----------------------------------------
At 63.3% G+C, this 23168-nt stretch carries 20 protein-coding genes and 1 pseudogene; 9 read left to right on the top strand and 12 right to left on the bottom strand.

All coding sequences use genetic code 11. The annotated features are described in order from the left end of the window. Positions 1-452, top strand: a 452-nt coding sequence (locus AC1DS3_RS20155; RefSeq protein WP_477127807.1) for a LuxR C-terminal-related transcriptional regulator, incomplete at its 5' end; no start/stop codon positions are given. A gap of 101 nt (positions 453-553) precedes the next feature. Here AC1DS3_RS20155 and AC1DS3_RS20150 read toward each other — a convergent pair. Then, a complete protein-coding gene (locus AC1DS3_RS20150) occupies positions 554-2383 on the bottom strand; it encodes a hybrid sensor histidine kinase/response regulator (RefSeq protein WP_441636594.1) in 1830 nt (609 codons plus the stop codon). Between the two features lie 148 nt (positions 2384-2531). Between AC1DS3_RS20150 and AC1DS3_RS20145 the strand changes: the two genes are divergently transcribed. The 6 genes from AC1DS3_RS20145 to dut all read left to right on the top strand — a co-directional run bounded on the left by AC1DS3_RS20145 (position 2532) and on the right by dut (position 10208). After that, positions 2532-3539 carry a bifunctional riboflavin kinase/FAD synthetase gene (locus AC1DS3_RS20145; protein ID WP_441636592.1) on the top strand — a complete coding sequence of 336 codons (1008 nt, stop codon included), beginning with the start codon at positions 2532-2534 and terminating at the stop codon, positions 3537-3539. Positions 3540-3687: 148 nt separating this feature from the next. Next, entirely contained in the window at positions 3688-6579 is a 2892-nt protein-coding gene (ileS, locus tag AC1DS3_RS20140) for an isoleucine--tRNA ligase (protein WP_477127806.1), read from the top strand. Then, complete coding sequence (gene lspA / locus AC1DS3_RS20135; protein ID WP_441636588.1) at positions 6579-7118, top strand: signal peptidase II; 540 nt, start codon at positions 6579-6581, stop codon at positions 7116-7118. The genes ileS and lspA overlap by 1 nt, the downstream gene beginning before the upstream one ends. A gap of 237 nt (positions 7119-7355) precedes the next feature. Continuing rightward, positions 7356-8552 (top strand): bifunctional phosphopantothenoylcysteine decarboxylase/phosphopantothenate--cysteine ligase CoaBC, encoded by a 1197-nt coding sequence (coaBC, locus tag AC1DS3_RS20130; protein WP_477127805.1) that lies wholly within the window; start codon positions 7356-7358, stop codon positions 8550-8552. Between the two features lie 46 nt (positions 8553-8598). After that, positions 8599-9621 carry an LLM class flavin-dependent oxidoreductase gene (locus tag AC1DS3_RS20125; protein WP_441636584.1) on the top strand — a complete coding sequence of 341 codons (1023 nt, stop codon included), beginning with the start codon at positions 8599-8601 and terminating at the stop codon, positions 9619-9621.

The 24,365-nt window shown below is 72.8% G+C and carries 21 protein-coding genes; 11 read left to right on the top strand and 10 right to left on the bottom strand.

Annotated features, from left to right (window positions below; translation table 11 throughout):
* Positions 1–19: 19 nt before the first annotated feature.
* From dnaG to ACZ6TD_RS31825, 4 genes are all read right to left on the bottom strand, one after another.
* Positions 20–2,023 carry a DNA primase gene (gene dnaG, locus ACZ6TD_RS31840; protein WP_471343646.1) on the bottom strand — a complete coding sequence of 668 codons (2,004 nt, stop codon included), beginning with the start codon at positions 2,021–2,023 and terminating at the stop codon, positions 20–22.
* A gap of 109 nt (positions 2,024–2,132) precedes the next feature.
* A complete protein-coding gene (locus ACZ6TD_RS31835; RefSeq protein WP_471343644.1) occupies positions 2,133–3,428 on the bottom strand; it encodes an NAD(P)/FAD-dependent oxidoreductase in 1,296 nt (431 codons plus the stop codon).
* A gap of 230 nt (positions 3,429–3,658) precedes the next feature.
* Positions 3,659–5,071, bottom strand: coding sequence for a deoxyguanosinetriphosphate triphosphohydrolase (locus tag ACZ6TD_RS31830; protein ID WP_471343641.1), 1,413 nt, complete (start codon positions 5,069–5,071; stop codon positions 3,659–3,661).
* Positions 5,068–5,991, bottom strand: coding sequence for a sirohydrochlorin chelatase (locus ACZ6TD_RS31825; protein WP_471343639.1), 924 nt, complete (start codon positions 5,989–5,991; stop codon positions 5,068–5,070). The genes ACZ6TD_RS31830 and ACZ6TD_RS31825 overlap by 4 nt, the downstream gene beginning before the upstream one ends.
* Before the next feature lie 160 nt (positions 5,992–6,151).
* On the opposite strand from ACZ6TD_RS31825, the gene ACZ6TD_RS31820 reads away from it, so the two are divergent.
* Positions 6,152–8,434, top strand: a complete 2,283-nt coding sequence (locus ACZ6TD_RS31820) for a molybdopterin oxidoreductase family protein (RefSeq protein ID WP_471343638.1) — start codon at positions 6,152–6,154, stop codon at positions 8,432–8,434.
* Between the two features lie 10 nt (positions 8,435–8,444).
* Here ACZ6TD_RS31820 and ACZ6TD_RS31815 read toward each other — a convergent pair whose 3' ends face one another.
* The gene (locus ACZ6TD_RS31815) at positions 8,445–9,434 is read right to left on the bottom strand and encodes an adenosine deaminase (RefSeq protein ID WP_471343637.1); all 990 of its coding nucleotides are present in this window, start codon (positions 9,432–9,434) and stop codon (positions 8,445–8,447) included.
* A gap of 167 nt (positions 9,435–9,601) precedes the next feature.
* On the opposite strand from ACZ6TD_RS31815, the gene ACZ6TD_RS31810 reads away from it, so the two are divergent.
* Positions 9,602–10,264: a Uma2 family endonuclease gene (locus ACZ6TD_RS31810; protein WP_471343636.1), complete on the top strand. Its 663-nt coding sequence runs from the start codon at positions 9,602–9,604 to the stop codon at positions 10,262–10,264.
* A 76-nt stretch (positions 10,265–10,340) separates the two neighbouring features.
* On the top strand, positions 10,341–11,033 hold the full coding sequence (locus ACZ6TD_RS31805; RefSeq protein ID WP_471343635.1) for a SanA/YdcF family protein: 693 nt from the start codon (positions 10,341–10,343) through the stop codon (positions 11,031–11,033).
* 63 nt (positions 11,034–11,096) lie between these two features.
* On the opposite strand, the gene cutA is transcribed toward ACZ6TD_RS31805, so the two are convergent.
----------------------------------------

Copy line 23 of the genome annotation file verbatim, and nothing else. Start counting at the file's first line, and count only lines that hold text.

* On the top strand, positions 10,341–11,033 hold the full coding sequence (locus ACZ6TD_RS31805; RefSeq protein ID WP_471343635.1) for a SanA/YdcF family protein: 693 nt from the start codon (positions 10,341–10,343) through the stop codon (positions 11,031–11,033).